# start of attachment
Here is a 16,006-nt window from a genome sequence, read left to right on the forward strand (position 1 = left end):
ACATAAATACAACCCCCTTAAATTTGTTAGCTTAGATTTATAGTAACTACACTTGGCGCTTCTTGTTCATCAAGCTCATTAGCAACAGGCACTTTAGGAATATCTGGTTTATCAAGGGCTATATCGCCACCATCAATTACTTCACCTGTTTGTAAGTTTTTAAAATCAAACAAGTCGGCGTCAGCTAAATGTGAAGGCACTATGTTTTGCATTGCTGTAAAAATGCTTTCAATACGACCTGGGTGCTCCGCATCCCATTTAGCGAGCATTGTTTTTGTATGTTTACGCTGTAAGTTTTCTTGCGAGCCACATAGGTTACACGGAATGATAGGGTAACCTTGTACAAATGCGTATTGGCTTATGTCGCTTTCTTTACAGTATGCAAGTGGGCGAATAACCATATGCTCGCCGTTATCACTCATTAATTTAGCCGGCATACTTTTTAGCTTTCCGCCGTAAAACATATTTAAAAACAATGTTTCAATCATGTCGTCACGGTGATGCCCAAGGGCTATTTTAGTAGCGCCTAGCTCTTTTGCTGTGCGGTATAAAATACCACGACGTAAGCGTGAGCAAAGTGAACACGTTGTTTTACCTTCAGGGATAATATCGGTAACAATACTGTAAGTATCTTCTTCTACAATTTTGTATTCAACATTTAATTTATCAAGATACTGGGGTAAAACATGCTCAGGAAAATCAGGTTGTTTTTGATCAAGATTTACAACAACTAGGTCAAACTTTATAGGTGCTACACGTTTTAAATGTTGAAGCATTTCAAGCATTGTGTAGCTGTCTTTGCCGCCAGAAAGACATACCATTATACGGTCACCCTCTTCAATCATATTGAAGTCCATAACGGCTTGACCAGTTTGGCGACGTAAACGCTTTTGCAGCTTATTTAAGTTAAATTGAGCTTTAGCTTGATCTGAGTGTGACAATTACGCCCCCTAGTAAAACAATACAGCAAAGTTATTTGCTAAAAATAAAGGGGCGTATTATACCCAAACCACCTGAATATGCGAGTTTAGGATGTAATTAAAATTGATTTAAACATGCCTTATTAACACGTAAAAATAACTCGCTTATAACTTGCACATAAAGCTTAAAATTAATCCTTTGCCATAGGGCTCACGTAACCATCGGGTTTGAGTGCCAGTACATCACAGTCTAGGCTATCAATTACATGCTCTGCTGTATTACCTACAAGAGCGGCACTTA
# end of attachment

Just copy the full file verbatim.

Here is a 16,006-nt window from a genome sequence, read left to right on the forward strand (position 1 = left end):
ACATAAATACAACCCCCTTAAATTTGTTAGCTTAGATTTATAGTAACTACACTTGGCGCTTCTTGTTCATCAAGCTCATTAGCAACAGGCACTTTAGGAATATCTGGTTTATCAAGGGCTATATCGCCACCATCAATTACTTCACCTGTTTGTAAGTTTTTAAAATCAAACAAGTCGGCGTCAGCTAAATGTGAAGGCACTATGTTTTGCATTGCTGTAAAAATGCTTTCAATACGACCTGGGTGCTCCGCATCCCATTTAGCGAGCATTGTTTTTGTATGTTTACGCTGTAAGTTTTCTTGCGAGCCACATAGGTTACACGGAATGATAGGGTAACCTTGTACAAATGCGTATTGGCTTATGTCGCTTTCTTTACAGTATGCAAGTGGGCGAATAACCATATGCTCGCCGTTATCACTCATTAATTTAGCCGGCATACTTTTTAGCTTTCCGCCGTAAAACATATTTAAAAACAATGTTTCAATCATGTCGTCACGGTGATGCCCAAGGGCTATTTTAGTAGCGCCTAGCTCTTTTGCTGTGCGGTATAAAATACCACGACGTAAGCGTGAGCAAAGTGAACACGTTGTTTTACCTTCAGGGATAATATCGGTAACAATACTGTAAGTATCTTCTTCTACAATTTTGTATTCAACATTTAATTTATCAAGATACTGGGGTAAAACATGCTCAGGAAAATCAGGTTGTTTTTGATCAAGATTTACAACAACTAGGTCAAACTTTATAGGTGCTACACGTTTTAAATGTTGAAGCATTTCAAGCATTGTGTAGCTGTCTTTGCCGCCAGAAAGACATACCATTATACGGTCACCCTCTTCAATCATATTGAAGTCCATAACGGCTTGACCAGTTTGGCGACGTAAACGCTTTTGCAGCTTATTTAAGTTAAATTGAGCTTTAGCTTGATCTGAGTGTGACAATTACGCCCCCTAGTAAAACAATACAGCAAAGTTATTTGCTAAAAATAAAGGGGCGTATTATACCCAAACCACCTGAATATGCGAGTTTAGGATGTAATTAAAATTGATTTAAACATGCCTTATTAACACGTAAAAATAACTCGCTTATAACTTGCACATAAAGCTTAAAATTAATCCTTTGCCATAGGGCTCACGTAACCATCGGGTTTGAGTGCCAGTACATCACAGTCTAGGCTATCAATTACATGCTCTGCTGTATTACCTACAAGAGCGGCACTTA